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Quantitative effects of soil depth and soil and fertilizer nitrogen on nitrogen uptake by tall fescue and switchgrass

, : Quantitative effects of soil depth and soil and fertilizer nitrogen on nitrogen uptake by tall fescue and switchgrass. Communications in Soil Science & Plant Analysis 22(15-16): 1647-1660

In semi-arid regions, soil depth influences soil N uptake, but not fertilizer N uptake. How soil depth interacts with soil and fertilizer N to influence N uptake in humid regions is not known. The objective was to determine the relative importance of soil depth and soil and fertiizer N uptake, by forage grasses. Tall fescue (Festuca arundinacea Schreb.) and switchgrass (Panicum virgatum L.) were grown on soils of varying depths. Nitrogen rates are 0, 90, and 180 kgN/ha of 15N depleted (NH4)SO4 applied in a split application on fescue and in one application to switchgrass. Total N and fertilizer N uptake, were regressed against fertilizer N, variables related to soil depth (waterholding capacity (WC), water use (WU), water loss (WL), and total soil N (SN)). Soil variables explained 28% of the accountable variation in total N uptake by first cut fescue but only 10% by second cut fescue. Soil variables explained 11% of the accountable variation in fertilizer N uptake by first cut fescue and none by the second. Soil variables explained 40% of the accountable variation in the total N uptake, by switchgrass, but only 10% of the variation in the fertilizer N uptake. Only where soil depth was less than 90 cm did it have a significant effect on the fertilizer N uptake by first cut fescue. Soil depth had no significant effect on the uptake, of fertilizer N by second cut fescue or switchgrass.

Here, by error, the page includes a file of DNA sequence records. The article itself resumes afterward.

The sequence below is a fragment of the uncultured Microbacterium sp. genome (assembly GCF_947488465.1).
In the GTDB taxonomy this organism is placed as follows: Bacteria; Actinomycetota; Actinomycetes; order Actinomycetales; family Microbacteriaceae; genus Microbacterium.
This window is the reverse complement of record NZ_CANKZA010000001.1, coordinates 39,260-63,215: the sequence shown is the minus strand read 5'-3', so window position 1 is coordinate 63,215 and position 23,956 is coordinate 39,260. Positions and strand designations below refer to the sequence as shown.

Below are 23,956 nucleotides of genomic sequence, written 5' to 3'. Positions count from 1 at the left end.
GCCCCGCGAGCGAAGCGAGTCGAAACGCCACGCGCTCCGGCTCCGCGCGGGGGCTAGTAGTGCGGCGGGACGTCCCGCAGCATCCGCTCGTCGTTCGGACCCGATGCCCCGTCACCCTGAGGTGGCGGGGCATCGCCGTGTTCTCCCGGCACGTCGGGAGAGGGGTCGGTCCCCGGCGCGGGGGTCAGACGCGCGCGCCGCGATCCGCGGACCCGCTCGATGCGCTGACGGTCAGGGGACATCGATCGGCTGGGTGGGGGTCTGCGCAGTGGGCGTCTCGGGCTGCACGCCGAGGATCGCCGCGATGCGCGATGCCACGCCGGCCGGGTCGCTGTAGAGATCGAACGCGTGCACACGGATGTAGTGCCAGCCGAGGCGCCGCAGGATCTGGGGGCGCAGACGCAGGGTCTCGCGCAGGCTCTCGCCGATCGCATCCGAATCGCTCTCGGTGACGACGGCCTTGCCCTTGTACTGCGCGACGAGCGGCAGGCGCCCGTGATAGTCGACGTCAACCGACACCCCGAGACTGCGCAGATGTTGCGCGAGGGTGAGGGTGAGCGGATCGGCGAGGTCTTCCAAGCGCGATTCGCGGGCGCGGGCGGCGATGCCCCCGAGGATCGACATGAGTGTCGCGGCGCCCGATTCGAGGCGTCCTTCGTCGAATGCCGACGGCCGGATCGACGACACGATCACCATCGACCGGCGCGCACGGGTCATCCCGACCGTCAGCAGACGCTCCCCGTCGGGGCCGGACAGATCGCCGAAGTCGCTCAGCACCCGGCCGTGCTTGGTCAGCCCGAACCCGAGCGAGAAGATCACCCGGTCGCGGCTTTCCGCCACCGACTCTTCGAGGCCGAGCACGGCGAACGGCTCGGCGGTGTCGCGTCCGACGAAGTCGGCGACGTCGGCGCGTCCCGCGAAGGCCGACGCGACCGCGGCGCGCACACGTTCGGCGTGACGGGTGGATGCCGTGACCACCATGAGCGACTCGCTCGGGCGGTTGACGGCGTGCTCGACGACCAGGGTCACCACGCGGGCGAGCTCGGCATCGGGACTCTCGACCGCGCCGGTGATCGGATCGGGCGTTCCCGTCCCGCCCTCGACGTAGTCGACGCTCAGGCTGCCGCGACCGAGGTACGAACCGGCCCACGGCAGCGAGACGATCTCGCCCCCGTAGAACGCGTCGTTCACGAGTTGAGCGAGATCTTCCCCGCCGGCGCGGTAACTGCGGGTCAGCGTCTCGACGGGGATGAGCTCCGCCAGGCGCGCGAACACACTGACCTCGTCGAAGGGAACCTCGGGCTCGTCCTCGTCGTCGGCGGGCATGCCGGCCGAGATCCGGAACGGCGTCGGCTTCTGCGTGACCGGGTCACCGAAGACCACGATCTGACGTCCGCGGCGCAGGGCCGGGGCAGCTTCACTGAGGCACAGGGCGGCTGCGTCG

Accession: 002200721

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